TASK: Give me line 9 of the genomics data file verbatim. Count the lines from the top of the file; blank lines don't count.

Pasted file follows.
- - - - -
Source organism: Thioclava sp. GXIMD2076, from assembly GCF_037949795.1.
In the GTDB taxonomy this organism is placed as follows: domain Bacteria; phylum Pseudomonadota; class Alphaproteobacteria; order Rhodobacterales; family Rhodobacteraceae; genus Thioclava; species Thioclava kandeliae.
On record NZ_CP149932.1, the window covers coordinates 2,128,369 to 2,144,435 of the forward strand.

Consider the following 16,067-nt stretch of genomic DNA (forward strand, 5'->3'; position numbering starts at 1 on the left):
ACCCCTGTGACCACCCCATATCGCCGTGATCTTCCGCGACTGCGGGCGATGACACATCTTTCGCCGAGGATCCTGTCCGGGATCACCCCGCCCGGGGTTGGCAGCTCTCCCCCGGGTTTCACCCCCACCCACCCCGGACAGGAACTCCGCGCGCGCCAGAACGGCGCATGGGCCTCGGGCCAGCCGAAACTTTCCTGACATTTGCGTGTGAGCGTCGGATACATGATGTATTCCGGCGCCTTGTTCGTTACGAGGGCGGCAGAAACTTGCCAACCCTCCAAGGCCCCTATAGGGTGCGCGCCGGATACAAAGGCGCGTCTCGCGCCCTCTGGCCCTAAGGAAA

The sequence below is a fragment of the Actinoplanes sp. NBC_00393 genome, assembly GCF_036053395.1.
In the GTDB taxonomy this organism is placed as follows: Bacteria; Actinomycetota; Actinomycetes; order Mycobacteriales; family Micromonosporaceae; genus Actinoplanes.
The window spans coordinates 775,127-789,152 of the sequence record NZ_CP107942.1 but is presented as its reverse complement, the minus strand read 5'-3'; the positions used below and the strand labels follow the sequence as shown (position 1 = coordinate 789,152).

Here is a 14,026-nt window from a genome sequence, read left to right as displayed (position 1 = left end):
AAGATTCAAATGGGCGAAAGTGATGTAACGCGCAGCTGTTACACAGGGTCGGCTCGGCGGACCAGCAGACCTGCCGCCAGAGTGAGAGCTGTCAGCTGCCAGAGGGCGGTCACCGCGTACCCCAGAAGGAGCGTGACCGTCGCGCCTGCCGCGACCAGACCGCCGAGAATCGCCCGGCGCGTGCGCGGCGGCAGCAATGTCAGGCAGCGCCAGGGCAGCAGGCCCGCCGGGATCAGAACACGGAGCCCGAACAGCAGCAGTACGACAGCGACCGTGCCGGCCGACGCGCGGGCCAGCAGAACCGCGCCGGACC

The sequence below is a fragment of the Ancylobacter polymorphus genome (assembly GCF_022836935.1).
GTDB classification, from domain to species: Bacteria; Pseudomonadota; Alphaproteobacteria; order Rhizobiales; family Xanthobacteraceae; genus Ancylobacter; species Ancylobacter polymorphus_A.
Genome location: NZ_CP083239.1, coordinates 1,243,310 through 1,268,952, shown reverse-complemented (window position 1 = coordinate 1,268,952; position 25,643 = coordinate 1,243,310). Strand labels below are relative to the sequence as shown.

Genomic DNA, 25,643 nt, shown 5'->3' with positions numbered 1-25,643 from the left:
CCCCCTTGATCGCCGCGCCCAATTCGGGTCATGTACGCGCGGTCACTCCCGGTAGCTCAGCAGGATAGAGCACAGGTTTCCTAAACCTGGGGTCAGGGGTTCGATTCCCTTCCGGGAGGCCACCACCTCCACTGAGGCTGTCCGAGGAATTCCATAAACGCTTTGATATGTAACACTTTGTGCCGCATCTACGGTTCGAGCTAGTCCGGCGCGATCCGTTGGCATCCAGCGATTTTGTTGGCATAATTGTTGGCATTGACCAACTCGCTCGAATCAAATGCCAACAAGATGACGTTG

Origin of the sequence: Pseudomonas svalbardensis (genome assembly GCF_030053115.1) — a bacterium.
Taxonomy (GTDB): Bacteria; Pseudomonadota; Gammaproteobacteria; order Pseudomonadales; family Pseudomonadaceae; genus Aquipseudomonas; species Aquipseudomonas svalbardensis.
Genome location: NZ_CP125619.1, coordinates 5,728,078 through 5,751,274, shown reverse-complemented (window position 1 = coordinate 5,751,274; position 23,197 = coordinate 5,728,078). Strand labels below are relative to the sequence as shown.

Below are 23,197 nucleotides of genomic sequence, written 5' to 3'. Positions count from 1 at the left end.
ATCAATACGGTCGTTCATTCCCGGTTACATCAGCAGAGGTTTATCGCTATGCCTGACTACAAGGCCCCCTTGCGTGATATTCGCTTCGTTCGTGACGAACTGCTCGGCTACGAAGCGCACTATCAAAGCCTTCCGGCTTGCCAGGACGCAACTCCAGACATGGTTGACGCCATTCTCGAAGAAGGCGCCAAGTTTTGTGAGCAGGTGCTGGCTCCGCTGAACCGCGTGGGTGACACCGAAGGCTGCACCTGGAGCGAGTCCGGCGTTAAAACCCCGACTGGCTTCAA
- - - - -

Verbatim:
Here is a 14,026-nt window from a genome sequence, read left to right as displayed (position 1 = left end):